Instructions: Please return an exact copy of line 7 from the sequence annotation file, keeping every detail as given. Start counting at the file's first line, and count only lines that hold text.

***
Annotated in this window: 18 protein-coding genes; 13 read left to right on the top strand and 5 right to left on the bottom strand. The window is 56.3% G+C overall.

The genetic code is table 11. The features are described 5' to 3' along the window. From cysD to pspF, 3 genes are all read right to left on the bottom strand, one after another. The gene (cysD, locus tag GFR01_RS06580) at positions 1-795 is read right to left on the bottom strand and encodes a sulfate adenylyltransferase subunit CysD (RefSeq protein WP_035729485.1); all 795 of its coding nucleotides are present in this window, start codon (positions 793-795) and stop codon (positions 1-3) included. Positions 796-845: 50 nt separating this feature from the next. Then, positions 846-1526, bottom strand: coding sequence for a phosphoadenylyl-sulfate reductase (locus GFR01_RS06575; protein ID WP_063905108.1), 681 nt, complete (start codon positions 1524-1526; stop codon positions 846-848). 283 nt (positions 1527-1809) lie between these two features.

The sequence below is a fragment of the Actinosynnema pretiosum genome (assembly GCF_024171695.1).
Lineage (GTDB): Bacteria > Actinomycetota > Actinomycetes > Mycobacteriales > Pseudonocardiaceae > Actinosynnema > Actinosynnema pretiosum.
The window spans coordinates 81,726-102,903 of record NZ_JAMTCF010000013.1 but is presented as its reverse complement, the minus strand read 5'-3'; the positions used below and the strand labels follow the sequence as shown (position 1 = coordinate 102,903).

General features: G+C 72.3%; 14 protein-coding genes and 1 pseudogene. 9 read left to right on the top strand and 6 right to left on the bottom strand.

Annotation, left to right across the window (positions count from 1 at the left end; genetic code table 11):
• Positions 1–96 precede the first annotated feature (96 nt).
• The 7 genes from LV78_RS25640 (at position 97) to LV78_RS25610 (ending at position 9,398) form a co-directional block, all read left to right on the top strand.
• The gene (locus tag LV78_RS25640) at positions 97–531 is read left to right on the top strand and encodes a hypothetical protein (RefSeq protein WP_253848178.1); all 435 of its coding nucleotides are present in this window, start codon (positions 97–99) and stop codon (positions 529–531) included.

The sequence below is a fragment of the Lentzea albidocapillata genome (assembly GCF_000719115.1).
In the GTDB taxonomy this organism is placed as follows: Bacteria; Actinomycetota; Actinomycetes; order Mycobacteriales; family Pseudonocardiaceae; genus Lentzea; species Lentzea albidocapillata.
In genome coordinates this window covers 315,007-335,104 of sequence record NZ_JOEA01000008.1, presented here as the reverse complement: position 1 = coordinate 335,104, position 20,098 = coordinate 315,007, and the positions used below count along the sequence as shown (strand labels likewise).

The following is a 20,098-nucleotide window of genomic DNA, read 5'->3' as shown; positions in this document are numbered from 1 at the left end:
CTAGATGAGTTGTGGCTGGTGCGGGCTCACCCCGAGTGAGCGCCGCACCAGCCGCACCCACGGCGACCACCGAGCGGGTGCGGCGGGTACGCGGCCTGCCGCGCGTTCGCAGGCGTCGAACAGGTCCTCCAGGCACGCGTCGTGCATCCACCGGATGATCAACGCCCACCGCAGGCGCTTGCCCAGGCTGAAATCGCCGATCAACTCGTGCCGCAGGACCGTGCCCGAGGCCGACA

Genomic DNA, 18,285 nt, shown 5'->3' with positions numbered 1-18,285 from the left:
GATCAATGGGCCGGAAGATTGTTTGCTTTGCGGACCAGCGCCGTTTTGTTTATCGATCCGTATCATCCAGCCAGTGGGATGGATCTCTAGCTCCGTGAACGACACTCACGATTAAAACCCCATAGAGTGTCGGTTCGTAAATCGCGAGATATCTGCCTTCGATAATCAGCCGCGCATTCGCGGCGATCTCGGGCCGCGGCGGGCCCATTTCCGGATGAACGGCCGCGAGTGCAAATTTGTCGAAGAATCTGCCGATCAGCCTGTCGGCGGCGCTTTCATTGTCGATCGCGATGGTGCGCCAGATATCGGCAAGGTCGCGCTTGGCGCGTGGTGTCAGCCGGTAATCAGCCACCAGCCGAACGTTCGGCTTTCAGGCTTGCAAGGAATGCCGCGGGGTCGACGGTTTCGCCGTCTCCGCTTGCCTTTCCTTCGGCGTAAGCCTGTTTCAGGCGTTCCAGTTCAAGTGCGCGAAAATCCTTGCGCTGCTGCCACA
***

Annotation, left to right across the window (positions count from 1 at the left end; genetic code table 11):